Ten Things You Need to Know Today: 9 January 2023

The Week’s daily digest of the news agenda, published at 8am

1. ‘Neo-fascists’ Brazil protest

Brazilian president Luiz Inácio Lula da Silva has pledged to punish “neo-fascists” after supporters of former president Jair Bolsonaro stormed Congress and the Supreme Court. Bolsonaro lost the presidential election to left-wing veteran Lula in October but his supporters are calling for military intervention over what they claim was a rigged vote. The Civil Police of the Federal District has arrested 170 people, according to The Rio Times.

Why Brazil’s Lula is still so popular

2. Tories lose faith in Brexit

Conservative voters are losing enthusiasm for Brexit, according to a new poll. Opinium, which surveyed 2,000 representative voters, found some 33% of those planning to vote Conservative at the next election believed Brexit had created more problems than it solved. The top worry for Tory voters currently sceptical about Brexit is problems around the Northern Ireland border, cited by 39% of respondents. The second most common concern was regarding red tape affecting trade with other countries, mentioned by 36%.

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No Bregrets: is Brexit remorse on the rise?

3. UK crisis ‘halfway through’

The average household in Britain is only halfway through a two-year cost of living crisis that will leave families £2,100 worse off, according to the Resolution Foundation. The analysis found that disposable income will drop by 3% during this financial year and by 4% in the next one, leaving an average family £2,100 worse off. In April, the government is planning to cut its support for energy bills, causing a typical bill to rise from £2,000 to £2,850.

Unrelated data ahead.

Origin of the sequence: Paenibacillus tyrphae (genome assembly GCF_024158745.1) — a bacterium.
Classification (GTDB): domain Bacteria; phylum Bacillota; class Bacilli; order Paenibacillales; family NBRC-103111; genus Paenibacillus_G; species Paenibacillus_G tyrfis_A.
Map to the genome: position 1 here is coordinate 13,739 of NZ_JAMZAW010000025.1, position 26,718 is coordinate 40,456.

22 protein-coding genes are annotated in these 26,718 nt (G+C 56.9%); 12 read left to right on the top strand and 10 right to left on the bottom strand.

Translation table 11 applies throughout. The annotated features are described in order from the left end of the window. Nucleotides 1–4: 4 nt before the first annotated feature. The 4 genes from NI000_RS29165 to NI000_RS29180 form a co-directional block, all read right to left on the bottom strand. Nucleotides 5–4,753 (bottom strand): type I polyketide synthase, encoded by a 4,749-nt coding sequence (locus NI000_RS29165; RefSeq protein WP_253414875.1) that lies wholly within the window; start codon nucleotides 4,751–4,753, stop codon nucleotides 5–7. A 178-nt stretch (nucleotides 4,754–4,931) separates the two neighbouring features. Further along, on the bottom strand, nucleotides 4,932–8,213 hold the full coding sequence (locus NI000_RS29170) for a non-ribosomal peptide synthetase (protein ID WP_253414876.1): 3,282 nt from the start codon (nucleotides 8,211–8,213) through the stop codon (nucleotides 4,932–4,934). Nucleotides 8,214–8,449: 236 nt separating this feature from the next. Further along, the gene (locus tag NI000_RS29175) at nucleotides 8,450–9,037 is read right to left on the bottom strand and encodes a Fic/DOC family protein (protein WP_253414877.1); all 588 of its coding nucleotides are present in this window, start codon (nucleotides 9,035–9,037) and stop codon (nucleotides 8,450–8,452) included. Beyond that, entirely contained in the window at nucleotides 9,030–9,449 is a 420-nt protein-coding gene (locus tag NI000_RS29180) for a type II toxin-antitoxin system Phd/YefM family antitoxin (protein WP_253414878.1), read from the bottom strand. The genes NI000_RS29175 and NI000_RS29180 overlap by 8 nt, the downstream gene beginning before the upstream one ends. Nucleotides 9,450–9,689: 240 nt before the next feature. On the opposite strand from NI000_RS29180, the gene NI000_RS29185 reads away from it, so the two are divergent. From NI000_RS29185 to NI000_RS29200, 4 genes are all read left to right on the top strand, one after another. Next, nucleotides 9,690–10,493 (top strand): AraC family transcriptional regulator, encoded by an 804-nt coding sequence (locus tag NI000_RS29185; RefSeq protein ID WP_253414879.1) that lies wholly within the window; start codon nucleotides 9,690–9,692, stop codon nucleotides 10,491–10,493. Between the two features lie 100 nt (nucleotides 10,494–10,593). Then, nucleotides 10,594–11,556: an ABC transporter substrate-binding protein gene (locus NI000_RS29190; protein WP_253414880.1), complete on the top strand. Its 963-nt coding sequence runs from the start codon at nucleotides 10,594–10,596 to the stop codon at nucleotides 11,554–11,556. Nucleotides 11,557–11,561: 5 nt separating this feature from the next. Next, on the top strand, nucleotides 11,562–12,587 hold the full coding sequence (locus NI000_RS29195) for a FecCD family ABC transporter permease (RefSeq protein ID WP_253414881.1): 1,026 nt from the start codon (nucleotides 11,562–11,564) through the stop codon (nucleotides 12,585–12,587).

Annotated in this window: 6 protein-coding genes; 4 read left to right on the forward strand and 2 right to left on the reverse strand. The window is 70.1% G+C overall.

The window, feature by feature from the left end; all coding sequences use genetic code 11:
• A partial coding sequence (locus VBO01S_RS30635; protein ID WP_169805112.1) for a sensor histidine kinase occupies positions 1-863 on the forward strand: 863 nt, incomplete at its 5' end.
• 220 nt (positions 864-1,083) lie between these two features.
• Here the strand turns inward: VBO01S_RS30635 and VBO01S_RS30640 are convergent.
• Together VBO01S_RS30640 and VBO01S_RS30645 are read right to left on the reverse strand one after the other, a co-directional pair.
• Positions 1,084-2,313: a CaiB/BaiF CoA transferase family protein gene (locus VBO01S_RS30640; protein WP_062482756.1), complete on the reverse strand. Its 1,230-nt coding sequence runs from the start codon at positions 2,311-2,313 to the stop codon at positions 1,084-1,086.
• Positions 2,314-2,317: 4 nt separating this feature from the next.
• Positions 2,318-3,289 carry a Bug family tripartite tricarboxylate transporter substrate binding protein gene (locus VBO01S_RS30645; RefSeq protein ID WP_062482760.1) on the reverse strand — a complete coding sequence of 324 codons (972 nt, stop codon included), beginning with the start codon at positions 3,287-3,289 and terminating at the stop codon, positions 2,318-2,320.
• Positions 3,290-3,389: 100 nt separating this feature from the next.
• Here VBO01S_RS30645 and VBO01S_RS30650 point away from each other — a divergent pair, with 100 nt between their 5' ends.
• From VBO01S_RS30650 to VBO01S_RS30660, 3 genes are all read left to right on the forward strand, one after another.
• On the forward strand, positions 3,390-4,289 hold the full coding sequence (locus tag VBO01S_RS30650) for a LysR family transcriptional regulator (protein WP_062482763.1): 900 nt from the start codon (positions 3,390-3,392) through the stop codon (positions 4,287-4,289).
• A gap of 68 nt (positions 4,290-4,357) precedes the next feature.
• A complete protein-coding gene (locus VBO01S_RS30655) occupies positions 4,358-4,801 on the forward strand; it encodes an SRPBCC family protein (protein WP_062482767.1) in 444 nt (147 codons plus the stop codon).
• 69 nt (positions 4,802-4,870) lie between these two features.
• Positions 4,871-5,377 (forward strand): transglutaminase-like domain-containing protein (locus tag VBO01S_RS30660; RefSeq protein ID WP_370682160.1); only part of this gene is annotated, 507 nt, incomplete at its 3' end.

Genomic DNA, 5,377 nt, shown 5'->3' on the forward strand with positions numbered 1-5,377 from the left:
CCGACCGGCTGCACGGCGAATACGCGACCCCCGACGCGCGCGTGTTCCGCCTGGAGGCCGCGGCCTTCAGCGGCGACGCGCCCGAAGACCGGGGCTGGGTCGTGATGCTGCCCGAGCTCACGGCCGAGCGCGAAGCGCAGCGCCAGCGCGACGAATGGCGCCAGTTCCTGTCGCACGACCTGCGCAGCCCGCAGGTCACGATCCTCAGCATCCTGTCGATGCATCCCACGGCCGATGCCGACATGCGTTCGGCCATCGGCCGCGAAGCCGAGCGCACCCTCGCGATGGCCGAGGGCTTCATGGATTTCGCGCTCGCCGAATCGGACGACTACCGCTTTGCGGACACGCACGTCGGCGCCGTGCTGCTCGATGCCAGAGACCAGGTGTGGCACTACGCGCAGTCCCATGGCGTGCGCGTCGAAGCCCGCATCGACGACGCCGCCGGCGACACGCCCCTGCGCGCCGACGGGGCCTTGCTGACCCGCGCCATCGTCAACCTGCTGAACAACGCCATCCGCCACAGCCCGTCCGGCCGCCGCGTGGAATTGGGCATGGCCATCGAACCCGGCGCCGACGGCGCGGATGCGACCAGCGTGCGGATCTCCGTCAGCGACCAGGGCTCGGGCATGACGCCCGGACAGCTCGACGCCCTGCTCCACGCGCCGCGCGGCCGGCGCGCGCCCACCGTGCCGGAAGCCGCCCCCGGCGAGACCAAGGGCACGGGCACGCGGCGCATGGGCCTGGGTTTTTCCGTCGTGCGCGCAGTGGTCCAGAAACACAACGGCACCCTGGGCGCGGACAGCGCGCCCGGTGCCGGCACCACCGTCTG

When will the cost-of-living crisis end?

4. Harry: ‘royals not racist’

Prince Harry has admitted Meghan Markle did not get on with William and Kate “from the get-go”. In an interview with ITV, the Duke of Sussex also denied that accusations of racism were made towards the royals when he and Meghan were interviewed by US TV host Oprah Winfrey. However, said The Sun, the latter remark was “bizarre” and a U-turn from “previous incendiary claims”. Separately, speaking to US show 60 Minutes, Harry said he once viewed his stepmother Camilla, the Queen Consort, as “the villain”.

MAR 21: The most explosive claims from Harry and Meghan’s Oprah interview

5. China begins to open borders

Tens of thousands of people travelled in and out of China yesterday as the authorities relaxed quarantine regulations, after three years of pandemic isolation. However, according to CNN, China “isn’t rolling out the red carpet for international leisure tourists looking to experience the country’s many attractions just yet” and “borders remain largely closed to foreigners, apart from business or family visits”. Cases of Covid-19 skyrocketed in recent weeks as various restrictions were relaxed.

Will new Covid testing rules for China prevent the spread of new variants?